Page images
PDF
EPUB

Their views enlarged, their liberal mind,

Above the narrow, rural vale : Attentive still to sorrow's wail,

Or modest merit's silent elaim :
And never may their sources fail !
And never envy blot their name!

IV.
Thy daughters bright thy walks adorn,

Gay as the gilded summer sky,
Sweet as the dewy milk-white thorn,

Dear as the raptured thrill of joy!
Fair B-strikes th' adoring eye,

Heaven's beauties on my fancy shine ;
I see the Sire of Love on high,
And own his work indeed divine !

V.
There, watching high the least alarms,

Thy rough rude fortress gleams afar;
Like some bold veteran, gray in arms,

And mark'd with many a seamy scar:
The ponderous wall and massy bar,

Grim-rising o'er the rugged rock;
Have oft withstood assailing war,
And oft repell’d th' invader's shock.

VI.
With awe-struck thought, and pitying tears

I view that noble, stately dome, Where Scotia's kings of other years,

Famed heroes, had their royal home :
Alas, how changed the times to come!

Their royal name low in the dust!
Their hapless race wild-wandering roam!
Though rigid law eries out, 'twas just!

VII. Wild beats my heart, to trace your steps,

Whose ancestors, in days of yore, Through hostile ranks and ruin'd gaps

Old Scotia's bloody lion bore; 'Ev'n I, who sing in rustic lore,

Haply, my sires have left their shed, And faced grim danger's loudest roar, Bold following where your fathers led! !

VIII. Edina! Scotia's darling seat!

All hail thy palaces and towers, Where once, beneath a monarch's feet,

Sat legislation's sovereign powers ! From inarking wildly-scatter'd flowers,

As on the banks of Ayr I stray'd, And singing, lone, the lingering hours,

I shelter in thy honor'd shade.

SONG.

BY ROBERT BURNS.

Tune-Roslin Castle.

I.
THE gloomy night is gathering fast,
Loud roars the wild inconstant blast,
Yon murky cloud is foul with rain,
I see it driving o'er the plain ;

The hunter now has left the moor,
The scatter'd coveys meet secure,
While here I wander, press'd with care,
Along the lonely banks of AYR.

II.
The Autumn mourns her ripening corn
By early Winter's ravage torn:
Across her placid, azure sky,
She sees the scowling tempest fly:
Chill runs my blood to hear it rave,
I think upon the stormy wave,
Where many a danger I must dare,
Far from the bonnie banks of Ayr.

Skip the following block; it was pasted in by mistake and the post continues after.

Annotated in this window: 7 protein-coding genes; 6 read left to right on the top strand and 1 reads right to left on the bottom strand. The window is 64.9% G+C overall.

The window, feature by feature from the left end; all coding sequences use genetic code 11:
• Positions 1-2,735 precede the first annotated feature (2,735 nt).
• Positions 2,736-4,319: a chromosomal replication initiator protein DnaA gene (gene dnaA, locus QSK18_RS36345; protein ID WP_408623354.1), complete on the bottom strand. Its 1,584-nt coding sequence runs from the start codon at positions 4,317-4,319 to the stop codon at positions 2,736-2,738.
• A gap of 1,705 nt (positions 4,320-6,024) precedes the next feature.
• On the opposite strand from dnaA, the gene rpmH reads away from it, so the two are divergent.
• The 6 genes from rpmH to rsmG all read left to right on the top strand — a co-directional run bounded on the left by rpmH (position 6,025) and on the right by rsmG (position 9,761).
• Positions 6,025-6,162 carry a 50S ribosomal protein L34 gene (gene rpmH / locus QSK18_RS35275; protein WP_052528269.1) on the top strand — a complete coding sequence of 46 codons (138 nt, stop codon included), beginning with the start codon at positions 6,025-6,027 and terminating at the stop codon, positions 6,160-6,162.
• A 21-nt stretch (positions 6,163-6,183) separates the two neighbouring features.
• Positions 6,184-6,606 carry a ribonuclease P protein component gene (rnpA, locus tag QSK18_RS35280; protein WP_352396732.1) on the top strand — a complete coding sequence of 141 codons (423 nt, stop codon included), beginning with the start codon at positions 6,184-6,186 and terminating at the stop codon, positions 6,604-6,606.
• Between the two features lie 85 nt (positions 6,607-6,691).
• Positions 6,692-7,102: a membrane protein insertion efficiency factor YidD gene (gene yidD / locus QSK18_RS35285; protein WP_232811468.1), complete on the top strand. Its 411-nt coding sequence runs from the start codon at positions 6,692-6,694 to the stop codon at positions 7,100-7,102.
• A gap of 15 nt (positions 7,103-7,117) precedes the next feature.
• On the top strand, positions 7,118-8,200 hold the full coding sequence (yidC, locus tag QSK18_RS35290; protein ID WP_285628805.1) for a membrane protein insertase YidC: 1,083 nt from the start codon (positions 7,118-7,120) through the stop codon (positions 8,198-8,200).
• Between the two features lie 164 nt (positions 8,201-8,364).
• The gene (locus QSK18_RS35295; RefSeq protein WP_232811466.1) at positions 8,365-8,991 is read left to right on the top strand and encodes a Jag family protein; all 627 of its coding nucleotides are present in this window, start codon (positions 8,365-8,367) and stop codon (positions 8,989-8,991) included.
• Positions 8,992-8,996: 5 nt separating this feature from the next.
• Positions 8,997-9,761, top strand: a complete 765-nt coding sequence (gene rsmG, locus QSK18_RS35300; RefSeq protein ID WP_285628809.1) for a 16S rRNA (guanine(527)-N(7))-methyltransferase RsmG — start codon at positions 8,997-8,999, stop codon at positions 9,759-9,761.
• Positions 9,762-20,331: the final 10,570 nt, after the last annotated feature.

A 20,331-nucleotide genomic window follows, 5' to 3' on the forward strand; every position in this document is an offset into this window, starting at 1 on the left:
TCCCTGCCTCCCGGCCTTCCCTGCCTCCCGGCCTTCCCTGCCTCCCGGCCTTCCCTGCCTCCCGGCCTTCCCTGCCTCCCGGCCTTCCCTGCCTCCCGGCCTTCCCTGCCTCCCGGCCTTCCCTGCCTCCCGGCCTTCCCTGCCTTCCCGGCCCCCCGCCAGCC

III.
'Tis not the surging billows roar,
'Tis not that fatal deadly shore ;
Though death in every shape appear,
The wretched have no more to fear :
But round my heart the ties are bound,
That heart transpierced with many a wound;
These bleed afresh, those ties I tear,
To leave the bonnie banks of AYR.

IV. Farewel, old Coila's hills.and dales, Her heathy moors and winding vales; The scenes where wretched Fancy roves, Pursuing past, unhappy loves ! Farewel, my friends ! farewel, my foes ! My peace with these, my love with those The bursting tears any heart declare, Farewel, the bonnie banks of AYR!

THE FAREWEL,

TO THE BRETHREN. OF ST. JAMES'S LODGE,

TARBOLTON.

BY ROBERT BURNS.

Tune-Good night, and joy be wi' you a'.

I.
ADIEU! a heart-warm, fond adieu!

Dear brothers of the mystic tie !
Ye favor'd, ye enlighten'd few,

Companions of my social joy!
Though I to foreign lands must hie,

Pursuing fortune's sliddery(1) ba',(2)
With melting heart, and brimful eye,
I'll mind you still, though far awa'.(3)

II.
Oft have I met your social band,

And spent the cheerful, festive night;
Oft, honor'd with supreme command,

Presided o'er the sons of light ; And by that hieroglyphic bright,

Which none but craftsmen ever saw!
Strong memory on my heart shall write
Those happy scenes when far awa'.

III.
May freedom, harmony, and love,

Unite you in the grand design,

(1) Slippery. (2) Ball. (3) Away,

Beneath th' omniscient eye above,

The glorious Architect divine ! That you may keep th' unerring line,

Still rising by the plummet's law,
Till order bright completely shine,
Shall be my prayer when far awa'.

IV. -
And you farewel! whose merits claim,

Justly, that highest badge to wear!
Heaven bless your honor'd, noble name,

To masonry and Scotia dear! A last request permit me here,

When yearly ye assemble a', One round, I ask it with a tear,

To him, the bard that's far awa'.

IVRITTEN IN FRIARS-CARSE HERMITAGE,

ON NITH-SIDE.

BY ROBERT BURNS.

THOU whom chance may hither lead,
Be thou clad in russet weed,
Be thou deck'd in silken stole,
Grave these counsels on thy soul.

Life is but a day at most,
Sprung from night, in darkness lost ;
Hope not sunshine every hour,
Fear not clouds will always lower.

« PreviousContinue »